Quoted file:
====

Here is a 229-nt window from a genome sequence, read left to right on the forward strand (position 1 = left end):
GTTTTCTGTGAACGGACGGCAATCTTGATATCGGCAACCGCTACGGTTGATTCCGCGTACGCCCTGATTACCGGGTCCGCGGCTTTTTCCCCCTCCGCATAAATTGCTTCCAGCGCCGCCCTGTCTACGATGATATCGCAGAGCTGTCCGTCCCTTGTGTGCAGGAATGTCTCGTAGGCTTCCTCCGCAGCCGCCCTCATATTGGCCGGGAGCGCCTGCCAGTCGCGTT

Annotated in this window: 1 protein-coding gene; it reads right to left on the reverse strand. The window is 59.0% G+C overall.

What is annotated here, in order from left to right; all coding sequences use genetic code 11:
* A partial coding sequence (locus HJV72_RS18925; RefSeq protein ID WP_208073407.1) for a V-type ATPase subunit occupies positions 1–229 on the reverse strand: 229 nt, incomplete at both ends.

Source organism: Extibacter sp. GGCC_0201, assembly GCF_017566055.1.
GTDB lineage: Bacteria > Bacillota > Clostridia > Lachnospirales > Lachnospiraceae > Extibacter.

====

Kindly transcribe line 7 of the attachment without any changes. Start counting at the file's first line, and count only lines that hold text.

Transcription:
GTDB lineage: Bacteria > Bacillota > Clostridia > Lachnospirales > Lachnospiraceae > Extibacter.